Just then it began to rain, and they took shelter under a willow. The young man, whose name was Xu Xian, noticed their predicament. “Ladies,” he said, “that willow won’t keep you dry! Please use my umbrella.”

“But, sir, you need it yourself,” said Lady White.

“Don’t worry about me,” he said. “Look, there’s a boat coming to shore. Let me hire the boatman to take us back to the city.”

As they crossed the lake, the ladies insisted that the young man sit close to share the umbrella. He and Lady White exchanged shy glances and spoke awkwardly, while Blue helped the conversation along and smiled in amused delight.

Before long, the boat reached the landing the ladies had asked for. By then the rain had stopped, but Blue pointed secretly skyward, and it started once again.

Just as hoped, the young man said, “Please, you must take the umbrella home with you. I’ll come for it tomorrow.”

“Thank you, sir,” said Lady White. “We will expect you. Please do not disappoint us!”

The next morning, Xu Xian visited the house where the ladies were staying. As Blue served tea and then wine, the young man told Lady White he was an orphan and had been returning from a visit to his mother’s grave when he met them. He lived with his sister and her husband and worked as an assistant in a shop for herbal medicine.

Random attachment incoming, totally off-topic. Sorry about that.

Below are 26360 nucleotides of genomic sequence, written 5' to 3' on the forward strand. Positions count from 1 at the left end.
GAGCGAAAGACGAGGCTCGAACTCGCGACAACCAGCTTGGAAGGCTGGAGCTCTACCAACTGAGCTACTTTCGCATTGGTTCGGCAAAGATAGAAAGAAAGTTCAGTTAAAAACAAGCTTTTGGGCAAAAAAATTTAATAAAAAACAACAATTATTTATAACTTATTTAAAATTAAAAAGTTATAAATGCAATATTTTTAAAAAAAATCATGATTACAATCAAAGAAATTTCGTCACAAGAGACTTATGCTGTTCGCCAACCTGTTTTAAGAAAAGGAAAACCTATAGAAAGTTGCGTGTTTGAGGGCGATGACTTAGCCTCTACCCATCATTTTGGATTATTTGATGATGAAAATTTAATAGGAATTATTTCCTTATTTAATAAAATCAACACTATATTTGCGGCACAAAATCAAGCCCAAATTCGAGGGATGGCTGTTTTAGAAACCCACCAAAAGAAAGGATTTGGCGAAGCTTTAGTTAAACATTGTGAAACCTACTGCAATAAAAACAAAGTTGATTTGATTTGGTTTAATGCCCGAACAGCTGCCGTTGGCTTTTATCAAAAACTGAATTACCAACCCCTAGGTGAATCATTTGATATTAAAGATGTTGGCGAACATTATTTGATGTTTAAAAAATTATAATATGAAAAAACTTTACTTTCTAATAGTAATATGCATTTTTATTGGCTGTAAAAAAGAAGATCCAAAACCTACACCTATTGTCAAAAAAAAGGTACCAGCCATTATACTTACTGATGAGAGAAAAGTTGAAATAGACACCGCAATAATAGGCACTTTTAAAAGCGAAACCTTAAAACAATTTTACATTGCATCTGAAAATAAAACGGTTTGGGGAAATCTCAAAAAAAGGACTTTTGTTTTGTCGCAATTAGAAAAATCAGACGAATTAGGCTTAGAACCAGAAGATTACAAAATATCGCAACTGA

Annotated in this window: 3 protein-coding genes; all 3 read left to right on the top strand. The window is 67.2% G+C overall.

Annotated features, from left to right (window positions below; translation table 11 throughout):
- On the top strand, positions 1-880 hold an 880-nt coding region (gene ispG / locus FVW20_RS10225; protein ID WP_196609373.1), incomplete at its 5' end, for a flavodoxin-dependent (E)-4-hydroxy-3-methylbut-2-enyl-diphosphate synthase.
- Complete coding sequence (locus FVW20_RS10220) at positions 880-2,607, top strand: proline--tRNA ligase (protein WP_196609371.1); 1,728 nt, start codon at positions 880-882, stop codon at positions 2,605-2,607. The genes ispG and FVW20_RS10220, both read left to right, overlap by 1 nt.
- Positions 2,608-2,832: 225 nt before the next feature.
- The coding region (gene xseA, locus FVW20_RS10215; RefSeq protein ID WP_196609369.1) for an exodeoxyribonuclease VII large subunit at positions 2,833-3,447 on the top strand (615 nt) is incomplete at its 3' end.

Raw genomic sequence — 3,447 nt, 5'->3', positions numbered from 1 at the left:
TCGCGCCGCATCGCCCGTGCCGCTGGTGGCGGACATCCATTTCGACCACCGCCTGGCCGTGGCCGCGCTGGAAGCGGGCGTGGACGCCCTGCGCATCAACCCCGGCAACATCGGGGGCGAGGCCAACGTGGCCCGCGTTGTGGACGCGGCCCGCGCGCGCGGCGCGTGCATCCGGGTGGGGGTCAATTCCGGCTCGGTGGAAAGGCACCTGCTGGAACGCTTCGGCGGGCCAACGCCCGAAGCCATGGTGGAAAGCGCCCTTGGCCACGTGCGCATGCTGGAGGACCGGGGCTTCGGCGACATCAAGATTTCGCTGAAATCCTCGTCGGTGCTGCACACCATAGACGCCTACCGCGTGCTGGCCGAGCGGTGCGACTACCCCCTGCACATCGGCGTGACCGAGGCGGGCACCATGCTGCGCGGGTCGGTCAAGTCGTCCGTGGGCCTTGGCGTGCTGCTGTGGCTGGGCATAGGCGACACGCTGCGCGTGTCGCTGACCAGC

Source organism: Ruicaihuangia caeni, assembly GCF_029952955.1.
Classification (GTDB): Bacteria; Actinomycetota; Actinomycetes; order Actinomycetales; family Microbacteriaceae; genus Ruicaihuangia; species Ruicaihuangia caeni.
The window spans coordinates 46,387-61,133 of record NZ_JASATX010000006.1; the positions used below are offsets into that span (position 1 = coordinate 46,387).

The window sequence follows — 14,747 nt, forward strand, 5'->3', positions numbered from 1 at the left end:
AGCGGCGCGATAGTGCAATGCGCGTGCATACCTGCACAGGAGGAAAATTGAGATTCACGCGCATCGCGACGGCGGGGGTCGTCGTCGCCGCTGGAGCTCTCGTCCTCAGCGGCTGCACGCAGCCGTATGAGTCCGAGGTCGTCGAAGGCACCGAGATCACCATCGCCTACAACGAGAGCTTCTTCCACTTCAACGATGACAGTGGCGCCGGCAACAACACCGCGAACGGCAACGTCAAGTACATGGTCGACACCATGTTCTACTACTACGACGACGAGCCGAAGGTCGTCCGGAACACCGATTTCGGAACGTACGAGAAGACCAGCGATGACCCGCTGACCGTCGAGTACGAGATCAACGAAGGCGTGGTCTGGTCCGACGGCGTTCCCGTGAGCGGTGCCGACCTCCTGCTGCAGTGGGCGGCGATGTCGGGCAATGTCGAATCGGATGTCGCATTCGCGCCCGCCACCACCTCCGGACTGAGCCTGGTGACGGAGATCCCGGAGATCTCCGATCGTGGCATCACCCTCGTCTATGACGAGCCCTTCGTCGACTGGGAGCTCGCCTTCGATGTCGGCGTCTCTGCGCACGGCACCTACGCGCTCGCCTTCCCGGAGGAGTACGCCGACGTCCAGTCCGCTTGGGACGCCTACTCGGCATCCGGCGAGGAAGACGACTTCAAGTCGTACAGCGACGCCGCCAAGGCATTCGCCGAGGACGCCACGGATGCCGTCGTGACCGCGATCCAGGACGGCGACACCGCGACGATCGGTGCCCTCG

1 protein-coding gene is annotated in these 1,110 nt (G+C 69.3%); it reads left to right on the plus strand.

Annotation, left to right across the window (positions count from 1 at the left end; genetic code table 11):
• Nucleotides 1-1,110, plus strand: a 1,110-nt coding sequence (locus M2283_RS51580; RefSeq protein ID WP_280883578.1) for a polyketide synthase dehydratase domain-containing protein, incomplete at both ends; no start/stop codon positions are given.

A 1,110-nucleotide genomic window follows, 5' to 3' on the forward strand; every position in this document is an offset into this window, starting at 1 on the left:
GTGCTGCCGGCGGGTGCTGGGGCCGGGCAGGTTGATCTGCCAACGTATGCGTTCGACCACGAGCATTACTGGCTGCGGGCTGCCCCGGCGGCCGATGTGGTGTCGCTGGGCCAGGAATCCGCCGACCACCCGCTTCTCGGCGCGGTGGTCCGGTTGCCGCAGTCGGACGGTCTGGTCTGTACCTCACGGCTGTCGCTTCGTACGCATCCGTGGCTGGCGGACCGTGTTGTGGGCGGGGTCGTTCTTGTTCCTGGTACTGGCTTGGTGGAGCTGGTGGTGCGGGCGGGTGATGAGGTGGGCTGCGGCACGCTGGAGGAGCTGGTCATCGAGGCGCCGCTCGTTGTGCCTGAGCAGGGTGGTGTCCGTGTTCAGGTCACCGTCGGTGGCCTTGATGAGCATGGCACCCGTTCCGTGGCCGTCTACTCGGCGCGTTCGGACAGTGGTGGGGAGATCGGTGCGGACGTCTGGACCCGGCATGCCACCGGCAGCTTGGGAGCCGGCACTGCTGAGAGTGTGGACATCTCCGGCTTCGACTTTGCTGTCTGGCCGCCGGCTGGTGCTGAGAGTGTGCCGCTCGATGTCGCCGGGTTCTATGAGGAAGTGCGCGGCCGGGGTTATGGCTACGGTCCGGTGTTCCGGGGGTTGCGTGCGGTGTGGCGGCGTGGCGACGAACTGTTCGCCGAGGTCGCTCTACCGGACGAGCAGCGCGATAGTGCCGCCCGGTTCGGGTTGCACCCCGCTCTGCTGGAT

Pleased by his words and his manner, Lady White whispered to Blue and left the room. Blue said, “My mistress wants to know if you would like to marry her.”

In surprise, the young man said, “There’s nothing I’d like better! But with the little I earn, how could I support the three of us?”

“Oh, don’t worry about that,” said Blue. “My mistress has an inheritance from her father. Anyway, today is lucky, so you really should get married right away. You can tell your sister later, and that umbrella will do just fine as a gift for the bride. I’ll go ahead and light the candles.”

Almost before he knew it, Xu Xian was standing next to Lady White in her bridal gown. They bowed to Heaven and Earth, to their ancestors, and to each other. They were now husband and wife!

* * *

The newlyweds decided to move to the city of Zhenjiang and open an herb shop of their own. The shop was a great success, for Lady White could tell just what was wrong with a patient and just what compound to prescribe. What’s more, she showed great dedication in helping the sick, no matter how poor.